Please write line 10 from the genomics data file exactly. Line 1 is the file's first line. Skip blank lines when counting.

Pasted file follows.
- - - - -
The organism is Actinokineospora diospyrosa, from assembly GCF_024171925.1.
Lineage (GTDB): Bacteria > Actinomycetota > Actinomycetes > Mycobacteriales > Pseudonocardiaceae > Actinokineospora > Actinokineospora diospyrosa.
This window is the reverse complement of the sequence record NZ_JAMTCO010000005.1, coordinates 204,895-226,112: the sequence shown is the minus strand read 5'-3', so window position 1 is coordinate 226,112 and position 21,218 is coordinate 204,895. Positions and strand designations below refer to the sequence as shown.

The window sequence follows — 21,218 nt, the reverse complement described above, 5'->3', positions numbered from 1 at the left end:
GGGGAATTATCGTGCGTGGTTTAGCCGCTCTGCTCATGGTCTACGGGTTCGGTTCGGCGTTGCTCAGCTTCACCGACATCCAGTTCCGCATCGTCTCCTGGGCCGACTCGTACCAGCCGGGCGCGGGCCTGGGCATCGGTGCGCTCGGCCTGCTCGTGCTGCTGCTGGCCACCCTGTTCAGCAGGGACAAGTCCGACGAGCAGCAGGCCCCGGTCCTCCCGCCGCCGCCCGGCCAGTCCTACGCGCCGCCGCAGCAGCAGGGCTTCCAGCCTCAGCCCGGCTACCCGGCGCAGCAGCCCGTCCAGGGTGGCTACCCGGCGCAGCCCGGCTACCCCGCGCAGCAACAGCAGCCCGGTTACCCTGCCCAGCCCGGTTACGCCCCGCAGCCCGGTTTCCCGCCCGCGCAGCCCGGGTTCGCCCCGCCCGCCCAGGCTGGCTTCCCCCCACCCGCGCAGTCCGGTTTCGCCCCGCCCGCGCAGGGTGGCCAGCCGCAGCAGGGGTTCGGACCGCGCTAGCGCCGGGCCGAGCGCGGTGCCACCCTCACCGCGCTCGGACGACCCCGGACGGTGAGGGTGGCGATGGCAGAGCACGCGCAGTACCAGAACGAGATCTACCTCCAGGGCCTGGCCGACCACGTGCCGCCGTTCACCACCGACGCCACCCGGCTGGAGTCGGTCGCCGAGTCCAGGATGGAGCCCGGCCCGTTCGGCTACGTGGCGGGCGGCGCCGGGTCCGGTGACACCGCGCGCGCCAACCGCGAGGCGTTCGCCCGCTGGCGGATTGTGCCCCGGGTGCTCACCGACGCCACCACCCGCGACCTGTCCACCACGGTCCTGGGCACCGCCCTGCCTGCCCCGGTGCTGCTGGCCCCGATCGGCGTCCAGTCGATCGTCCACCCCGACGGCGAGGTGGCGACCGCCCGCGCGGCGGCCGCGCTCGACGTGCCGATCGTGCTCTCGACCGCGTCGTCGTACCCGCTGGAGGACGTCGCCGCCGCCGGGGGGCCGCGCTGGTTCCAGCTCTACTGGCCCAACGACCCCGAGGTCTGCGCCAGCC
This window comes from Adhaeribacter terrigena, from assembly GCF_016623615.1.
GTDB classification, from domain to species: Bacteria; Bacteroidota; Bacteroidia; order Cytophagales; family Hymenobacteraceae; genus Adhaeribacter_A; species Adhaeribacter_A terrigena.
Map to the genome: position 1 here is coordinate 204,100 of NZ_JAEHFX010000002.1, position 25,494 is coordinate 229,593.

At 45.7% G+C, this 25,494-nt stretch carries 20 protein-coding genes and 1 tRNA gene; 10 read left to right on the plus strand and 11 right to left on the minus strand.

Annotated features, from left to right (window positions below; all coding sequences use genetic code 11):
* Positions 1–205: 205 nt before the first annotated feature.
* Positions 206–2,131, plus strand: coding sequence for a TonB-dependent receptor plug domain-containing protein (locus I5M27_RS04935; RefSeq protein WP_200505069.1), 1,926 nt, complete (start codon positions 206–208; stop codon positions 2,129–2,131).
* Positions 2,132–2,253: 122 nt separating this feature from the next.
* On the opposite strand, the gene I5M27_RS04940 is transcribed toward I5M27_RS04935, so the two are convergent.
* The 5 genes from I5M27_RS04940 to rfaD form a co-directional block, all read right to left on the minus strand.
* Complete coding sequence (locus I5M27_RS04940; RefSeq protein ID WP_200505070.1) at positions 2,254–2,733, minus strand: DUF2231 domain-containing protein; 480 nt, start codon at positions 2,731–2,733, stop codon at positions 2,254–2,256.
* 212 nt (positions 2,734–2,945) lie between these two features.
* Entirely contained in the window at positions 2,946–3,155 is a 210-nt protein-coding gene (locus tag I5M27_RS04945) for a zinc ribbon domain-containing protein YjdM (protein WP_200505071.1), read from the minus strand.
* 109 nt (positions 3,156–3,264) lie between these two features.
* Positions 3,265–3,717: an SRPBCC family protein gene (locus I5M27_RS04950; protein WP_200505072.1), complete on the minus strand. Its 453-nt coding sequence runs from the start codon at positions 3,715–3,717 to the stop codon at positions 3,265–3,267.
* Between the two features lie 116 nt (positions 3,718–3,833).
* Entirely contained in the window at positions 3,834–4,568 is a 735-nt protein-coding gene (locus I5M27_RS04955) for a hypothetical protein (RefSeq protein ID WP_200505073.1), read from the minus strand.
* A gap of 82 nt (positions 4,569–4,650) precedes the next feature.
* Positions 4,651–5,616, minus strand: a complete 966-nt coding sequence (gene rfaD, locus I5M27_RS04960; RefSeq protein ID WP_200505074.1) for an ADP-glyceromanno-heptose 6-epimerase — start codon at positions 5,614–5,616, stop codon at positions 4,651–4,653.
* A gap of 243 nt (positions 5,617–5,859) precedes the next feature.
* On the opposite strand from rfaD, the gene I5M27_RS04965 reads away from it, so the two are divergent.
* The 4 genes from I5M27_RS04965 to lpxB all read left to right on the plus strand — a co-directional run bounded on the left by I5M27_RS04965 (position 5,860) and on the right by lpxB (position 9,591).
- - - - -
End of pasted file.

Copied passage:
Annotated features, from left to right (window positions below; all coding sequences use genetic code 11):